This project was really moving on so many different levels.
As soon as I heard about the project from Xavier I loved the concept and I immediately wanted to be part of the project.
It was such a positive way to discuss a subject that is often difficult to deal with. What a fantastic idea, to take the fact that during chemotherapy you loose your hair and turn that around to make it a source of laughter and joy. I did some tests in my garage with a two-way mirror knowing that if that didn’t work then we could always cut a hole in a normal mirror but it worked perfectly. You got reflections on our side of the mirror but we built a closed box around me to solve that problem.
The layouts were just of the smile, but on the first photo I was shooting our subject with her eyes closed to check focus and we decided to do that for everyone. I was quite nervous during all the photos as really you only got one chance per portrait. We were using strong flash because of the density of the mirror, which required a lot of light. The video you see was shot in very slow motion but it really happened so fast. With the video you can see the time it takes to register, I had to shoot immediately. It was very intense.
What is lovely about the concept is that it works on so many different levels. It brings awareness to Foundation Mimi in Belgium, which helps people as they negotiate cancer treatment, but it also creates such wonderful memories for everyone involved. In the few days since the video was released many people have asked that we do more as it is an end to itself.
Katy who is on the cover of the book died just over a month after we took her portrait, she was very sick but brought such beauty to the project. I hope that with this photo we created a memory for her husband and four year old daughter. She certainly has changed my life and created a beautiful memory for me.
And we continued on, having started last night in the foothills of the Himalayas. By dawn we moved through the countryside and smaller towns, soon we were close to the urban sprawl that is Delhi.
India is incredible, just the concept of 1.2 billion people boggles the mind. As a photographer it is exhausting. There are people to shoot everywhere; it takes time to digest the noise, the heat, and more people than you can imagine. Everywhere.
There are about ten different classes of Indian trains - the long haul buses are pretty much the same - and there are wikipedia articles to help you work out what is what. For the trains, if you have air conditioning then 1st or 2nd class is just a question of comfort. We were traveling non-ac on our first trip. As I said, the seats were filthy when we got on the train, the toilets were unspeakable, and it was a 14-hour trip. I loved it.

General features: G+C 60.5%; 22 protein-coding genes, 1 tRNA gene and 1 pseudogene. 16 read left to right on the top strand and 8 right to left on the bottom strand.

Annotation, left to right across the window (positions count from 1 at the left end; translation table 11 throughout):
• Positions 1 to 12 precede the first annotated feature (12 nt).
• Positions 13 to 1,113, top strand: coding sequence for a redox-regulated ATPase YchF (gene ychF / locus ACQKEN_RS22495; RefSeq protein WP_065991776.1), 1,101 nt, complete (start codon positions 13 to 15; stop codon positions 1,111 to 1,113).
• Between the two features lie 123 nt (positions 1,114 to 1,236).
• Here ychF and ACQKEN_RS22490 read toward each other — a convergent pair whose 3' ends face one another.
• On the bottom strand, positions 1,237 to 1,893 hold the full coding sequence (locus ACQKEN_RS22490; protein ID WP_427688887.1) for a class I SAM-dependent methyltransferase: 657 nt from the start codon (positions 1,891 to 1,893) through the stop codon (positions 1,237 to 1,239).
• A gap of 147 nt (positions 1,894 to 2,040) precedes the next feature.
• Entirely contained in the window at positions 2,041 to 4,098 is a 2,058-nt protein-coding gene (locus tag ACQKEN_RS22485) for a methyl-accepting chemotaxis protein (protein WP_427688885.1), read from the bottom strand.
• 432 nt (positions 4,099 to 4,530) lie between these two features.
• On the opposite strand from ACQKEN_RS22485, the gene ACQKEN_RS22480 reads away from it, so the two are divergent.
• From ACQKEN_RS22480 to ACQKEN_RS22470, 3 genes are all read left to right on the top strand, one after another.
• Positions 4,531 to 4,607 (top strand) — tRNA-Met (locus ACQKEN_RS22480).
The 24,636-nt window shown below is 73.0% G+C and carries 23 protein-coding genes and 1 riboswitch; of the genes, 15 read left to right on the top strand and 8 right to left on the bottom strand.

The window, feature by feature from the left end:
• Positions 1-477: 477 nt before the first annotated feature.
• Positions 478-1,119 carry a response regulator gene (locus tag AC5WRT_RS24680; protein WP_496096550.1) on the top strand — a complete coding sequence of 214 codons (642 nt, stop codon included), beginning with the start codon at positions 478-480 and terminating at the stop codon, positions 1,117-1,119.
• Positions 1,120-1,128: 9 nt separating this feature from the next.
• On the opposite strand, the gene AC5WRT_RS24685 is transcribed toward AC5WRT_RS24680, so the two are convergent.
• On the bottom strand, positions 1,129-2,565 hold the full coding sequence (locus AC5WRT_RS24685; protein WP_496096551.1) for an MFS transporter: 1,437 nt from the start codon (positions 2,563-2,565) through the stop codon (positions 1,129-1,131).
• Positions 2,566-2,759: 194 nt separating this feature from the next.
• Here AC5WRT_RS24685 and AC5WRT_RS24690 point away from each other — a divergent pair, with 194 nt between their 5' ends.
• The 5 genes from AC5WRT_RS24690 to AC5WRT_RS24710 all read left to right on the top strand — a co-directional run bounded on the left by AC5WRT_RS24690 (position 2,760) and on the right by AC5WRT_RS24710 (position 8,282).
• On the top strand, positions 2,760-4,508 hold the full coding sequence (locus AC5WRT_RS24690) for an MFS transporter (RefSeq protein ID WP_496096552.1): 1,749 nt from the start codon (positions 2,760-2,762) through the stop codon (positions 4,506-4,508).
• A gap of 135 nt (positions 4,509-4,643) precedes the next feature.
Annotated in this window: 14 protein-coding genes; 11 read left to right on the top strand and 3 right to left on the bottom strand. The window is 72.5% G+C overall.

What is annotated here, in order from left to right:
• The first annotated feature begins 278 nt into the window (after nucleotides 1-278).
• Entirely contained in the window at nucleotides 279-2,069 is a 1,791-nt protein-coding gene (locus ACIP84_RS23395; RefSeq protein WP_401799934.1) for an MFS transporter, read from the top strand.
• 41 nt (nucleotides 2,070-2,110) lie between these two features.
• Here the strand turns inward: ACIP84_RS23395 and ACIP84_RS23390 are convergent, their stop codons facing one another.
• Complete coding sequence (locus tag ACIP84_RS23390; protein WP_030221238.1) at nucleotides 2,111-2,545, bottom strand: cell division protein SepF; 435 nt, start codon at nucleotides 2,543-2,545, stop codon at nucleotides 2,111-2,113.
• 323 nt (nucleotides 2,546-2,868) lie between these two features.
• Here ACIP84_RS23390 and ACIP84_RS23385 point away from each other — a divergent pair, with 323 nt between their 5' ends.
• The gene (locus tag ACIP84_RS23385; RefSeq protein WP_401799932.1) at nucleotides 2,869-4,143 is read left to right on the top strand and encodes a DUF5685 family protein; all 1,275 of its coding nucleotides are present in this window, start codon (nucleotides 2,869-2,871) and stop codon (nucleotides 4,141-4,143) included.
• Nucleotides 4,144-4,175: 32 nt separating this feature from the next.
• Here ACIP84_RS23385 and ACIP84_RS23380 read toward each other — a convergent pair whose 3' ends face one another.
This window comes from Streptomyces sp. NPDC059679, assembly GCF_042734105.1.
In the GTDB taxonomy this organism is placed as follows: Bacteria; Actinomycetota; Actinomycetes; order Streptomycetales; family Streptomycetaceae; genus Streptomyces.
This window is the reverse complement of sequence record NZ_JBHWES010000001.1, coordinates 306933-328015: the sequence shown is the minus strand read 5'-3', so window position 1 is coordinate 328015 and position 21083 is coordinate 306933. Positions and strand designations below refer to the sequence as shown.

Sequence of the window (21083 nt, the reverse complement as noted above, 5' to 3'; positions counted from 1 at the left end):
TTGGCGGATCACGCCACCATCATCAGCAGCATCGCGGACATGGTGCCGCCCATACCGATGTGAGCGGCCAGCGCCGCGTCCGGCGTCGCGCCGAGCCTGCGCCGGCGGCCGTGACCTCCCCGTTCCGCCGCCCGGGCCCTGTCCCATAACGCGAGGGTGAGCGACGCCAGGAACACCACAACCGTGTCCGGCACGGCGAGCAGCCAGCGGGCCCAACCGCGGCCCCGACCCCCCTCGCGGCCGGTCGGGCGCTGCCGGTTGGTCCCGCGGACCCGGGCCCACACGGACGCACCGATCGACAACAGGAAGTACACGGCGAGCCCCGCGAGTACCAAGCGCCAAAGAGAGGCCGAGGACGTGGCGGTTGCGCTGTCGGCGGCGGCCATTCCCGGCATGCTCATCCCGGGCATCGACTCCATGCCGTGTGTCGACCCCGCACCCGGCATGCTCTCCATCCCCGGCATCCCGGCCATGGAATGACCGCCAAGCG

One of my wife Ainlay’s biggest fears before this trip was that I wouldn’t be able to deal with roughing it after years of traveling for business. She had a point. I like my comforts as much as the next, but nothing happens in business class just as nothing happens in the AC trains. Everyone reads their papers and plays with their smart phones. Here we were a world away from that, everyone was interested in us, we were exotic and they were exotic to us. They loved to be photographed, to see themselves on the small screen on the back of my camera. I took a lot of photos on that journey. Here are some of them.
We arrived in India late in the evening from Lumbini, Nepal where we had visited the site where Siddhārtha Gautama Buddha, founder of Buddhism was born. The border was a jam of trucks, cars, motorbikes and just about every other vehicle you can imagine, everyone honking their horns and squeezing together in a vain effort to stop the traffic altogether.
At the railway station people were lying everywhere. We lugged our bags up stairs and down again to platform 5 only to be told that the platform had changed. It hadn’t, but we didn’t find out until we lugged bags back up stairs and down to the information window. Queues as we know them do not exist in India. Everyone just squeezes in, generally leading to chaos. It takes getting used to. You wait and people push in front of you, if there is one person in front of you, you politely wait behind and just as your turn comes, a group will push in front and take your place as if you didn’t exist. We established that the platform was correct but now it seemed that the train to Dehli would be 2 hours late and leave at 1.30 am. This is exactly the type of situation that makes me really nervous, as I am convinced that at 1.30am we will be told the train left from another platform two hours ago…Trains come and go and everyone was getting very tired.
At about 2 am our train finally arrived and we boarded to find people asleep in our bunks. We are in 2nd class non AC and it is filthy. I wiped down all the bunks quickly before the kids saw them and we put our shoes above the fans like everyone else does. Exhausted, we quickly fall asleep. When I wake up I will get some great photos.